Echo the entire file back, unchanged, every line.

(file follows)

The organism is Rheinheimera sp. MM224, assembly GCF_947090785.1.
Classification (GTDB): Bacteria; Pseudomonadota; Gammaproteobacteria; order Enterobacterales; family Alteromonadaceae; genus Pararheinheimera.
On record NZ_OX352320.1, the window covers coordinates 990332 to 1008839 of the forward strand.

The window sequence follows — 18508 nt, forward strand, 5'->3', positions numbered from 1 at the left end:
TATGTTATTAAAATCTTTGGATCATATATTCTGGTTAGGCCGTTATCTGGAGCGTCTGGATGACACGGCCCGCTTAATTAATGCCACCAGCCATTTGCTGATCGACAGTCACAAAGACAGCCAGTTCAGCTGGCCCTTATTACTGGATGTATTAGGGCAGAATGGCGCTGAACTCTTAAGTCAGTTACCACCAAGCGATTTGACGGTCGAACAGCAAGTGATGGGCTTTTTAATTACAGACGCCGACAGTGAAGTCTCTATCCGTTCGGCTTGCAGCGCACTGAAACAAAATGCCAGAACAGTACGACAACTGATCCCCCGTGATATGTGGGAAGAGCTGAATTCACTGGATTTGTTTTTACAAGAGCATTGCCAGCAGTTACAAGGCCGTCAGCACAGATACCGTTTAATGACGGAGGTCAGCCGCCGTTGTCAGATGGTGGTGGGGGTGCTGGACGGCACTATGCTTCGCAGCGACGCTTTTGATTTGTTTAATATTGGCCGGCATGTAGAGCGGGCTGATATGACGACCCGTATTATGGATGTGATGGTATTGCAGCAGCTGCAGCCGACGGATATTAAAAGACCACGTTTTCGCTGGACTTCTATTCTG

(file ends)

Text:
The organism is Rheinheimera sp. MM224, assembly GCF_947090785.1.
Classification (GTDB): Bacteria; Pseudomonadota; Gammaproteobacteria; order Enterobacterales; family Alteromonadaceae; genus Pararheinheimera.
On record NZ_OX352320.1, the window covers coordinates 990332 to 1008839 of the forward strand.

The window sequence follows — 18508 nt, forward strand, 5'->3', positions numbered from 1 at the left end:
TATGTTATTAAAATCTTTGGATCATATATTCTGGTTAGGCCGTTATCTGGAGCGTCTGGATGACACGGCCCGCTTAATTAATGCCACCAGCCATTTGCTGATCGACAGTCACAAAGACAGCCAGTTCAGCTGGCCCTTATTACTGGATGTATTAGGGCAGAATGGCGCTGAACTCTTAAGTCAGTTACCACCAAGCGATTTGACGGTCGAACAGCAAGTGATGGGCTTTTTAATTACAGACGCCGACAGTGAAGTCTCTATCCGTTCGGCTTGCAGCGCACTGAAACAAAATGCCAGAACAGTACGACAACTGATCCCCCGTGATATGTGGGAAGAGCTGAATTCACTGGATTTGTTTTTACAAGAGCATTGCCAGCAGTTACAAGGCCGTCAGCACAGATACCGTTTAATGACGGAGGTCAGCCGCCGTTGTCAGATGGTGGTGGGGGTGCTGGACGGCACTATGCTTCGCAGCGACGCTTTTGATTTGTTTAATATTGGCCGGCATGTAGAGCGGGCTGATATGACGACCCGTATTATGGATGTGATGGTATTGCAGCAGCTGCAGCCGACGGATATTAAAAGACCACGTTTTCGCTGGACTTCTATTCTG